Testing and Debugging
The hardest thing about writing software is finding the source of bugs. Good testers are as such extremely valuable, and those able to use debuggers well even more so. Two issues were recently dealt with thanks to one such tester, Olaf Siejka.
The first issue involved Microsoft Excel Viewer, an application that as its name suggests allows for viewing of spreadsheets but not editing. Word Viewer actually worked in ReactOS, and Excel Viewer's failure drew Olaf's attention. Using Ollydbg, which Olaf considers the most user friendly debugger he has ever used, he determined roughly where the error was and then compared the parameters, register values, and return values of the problematic functions. From here and with a little help from Giannis Adamopoulos and Thomas Faber, it was determined that a NULL handle was being passed in the process of drawing a bitmap. Excel Viewer detected this issue and failed appropriately, which in and of itself is a nice exception from simply plowing ahead and crashing. Olaf passed on his results to Thomas, who determined that ReactOS was not properly reporting support for several operations. Timo Kreuzer proceeded to fix the issue, querying the graphics device and properly reporting what operations were supported, thus allowing Excel Viewer to work.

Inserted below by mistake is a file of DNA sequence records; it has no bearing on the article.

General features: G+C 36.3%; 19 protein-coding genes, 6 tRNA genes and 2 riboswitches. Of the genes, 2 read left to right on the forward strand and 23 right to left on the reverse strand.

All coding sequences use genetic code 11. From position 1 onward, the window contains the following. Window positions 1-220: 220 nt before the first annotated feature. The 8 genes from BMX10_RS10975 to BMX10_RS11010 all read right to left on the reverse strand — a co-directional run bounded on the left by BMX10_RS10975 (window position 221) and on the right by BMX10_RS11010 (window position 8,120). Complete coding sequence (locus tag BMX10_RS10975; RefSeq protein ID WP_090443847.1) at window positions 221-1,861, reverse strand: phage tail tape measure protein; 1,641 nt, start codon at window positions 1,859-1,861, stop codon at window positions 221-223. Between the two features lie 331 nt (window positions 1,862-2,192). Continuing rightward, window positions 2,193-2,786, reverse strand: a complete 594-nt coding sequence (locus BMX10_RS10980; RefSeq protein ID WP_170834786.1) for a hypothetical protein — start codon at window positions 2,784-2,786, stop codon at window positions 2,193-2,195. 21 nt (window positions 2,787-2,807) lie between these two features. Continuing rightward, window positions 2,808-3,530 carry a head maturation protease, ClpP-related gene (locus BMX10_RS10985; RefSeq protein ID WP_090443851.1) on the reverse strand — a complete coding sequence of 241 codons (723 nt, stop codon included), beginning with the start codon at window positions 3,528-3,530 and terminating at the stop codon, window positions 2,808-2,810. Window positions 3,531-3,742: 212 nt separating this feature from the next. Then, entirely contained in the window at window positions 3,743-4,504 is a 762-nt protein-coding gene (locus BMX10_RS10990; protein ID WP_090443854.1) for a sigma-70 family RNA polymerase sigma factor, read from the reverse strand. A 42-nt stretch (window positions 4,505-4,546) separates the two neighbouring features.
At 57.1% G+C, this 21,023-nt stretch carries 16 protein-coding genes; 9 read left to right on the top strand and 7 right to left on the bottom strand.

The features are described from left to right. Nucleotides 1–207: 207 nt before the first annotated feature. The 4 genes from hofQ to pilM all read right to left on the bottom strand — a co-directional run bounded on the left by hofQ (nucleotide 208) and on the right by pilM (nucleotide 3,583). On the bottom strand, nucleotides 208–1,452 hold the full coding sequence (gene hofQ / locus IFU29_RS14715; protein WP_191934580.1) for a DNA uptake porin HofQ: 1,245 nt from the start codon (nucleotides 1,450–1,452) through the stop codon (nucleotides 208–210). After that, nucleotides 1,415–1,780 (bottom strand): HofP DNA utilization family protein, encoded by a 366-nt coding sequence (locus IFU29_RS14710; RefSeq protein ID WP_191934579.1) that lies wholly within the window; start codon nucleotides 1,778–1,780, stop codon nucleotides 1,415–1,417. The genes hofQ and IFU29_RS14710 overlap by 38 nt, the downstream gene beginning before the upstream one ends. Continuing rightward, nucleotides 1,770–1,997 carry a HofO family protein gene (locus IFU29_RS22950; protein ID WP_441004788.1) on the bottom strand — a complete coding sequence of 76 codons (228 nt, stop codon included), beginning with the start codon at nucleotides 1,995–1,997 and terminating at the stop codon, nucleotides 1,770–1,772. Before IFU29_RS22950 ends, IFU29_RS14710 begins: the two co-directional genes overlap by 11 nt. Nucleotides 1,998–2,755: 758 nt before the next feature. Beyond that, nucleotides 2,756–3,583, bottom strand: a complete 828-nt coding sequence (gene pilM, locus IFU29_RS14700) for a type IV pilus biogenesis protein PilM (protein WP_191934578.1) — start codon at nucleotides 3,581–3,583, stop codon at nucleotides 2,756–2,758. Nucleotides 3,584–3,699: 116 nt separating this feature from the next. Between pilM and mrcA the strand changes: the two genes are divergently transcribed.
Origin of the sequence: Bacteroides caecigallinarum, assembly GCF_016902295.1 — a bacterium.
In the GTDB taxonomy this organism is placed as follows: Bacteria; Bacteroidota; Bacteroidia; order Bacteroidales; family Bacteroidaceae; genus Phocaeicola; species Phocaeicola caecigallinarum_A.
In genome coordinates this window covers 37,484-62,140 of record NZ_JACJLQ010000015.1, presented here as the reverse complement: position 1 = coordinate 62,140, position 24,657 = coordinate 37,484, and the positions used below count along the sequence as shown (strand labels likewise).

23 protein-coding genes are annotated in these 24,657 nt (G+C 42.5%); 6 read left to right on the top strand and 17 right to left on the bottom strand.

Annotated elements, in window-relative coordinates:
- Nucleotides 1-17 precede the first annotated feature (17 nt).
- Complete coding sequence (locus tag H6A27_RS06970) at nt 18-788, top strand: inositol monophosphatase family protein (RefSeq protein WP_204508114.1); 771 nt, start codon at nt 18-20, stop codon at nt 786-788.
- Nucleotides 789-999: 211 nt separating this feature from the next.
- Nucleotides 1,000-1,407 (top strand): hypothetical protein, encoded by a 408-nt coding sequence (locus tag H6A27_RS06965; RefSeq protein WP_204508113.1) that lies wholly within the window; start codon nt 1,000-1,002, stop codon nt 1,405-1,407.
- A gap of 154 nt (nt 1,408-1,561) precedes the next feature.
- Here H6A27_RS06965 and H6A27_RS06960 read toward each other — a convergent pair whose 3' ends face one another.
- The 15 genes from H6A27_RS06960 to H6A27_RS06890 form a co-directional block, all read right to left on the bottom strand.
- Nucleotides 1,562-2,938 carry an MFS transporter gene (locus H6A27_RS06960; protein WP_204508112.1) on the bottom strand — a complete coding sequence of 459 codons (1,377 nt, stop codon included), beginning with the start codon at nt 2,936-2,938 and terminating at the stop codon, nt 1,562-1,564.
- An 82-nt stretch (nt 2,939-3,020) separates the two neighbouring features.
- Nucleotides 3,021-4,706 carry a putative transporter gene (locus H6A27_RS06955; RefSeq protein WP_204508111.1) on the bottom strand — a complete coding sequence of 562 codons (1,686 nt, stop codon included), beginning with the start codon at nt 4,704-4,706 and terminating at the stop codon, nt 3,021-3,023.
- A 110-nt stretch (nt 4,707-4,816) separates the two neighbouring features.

The second issue was considerably more complex and actually revealed two problems, one fixed and the other still under investigation. The failures manifested in the OpenOffice installer failing, an issue that has been around for over two years. Olaf found the revision that introduced the regression, which was sufficiently old that he needed to do some juggling with different build environments. The guilty revision involved some work Pierre Schweitzer had done with the filesystem runtime library, but after reviewing the code, Pierre was unable to find anything obviously wrong. In addition, the existing tests did not show any regressions being introduced with Pierre's code. With some help from Giannis, Olaf eventually found that the installer was failing when trying to unpack files with the names f0_001 to f0_088. The installer itself was actually looking for these files using a wildcard pattern. Giannis managed to trace the call chain of functions from what the OpenOfficer installer was calling to down in FsRtl on Windows, helping provide a point of reference. This little effort actually required compiling and using an ext2 IFS so that he had debug symbols to peek into the bowels of the filesystem stack.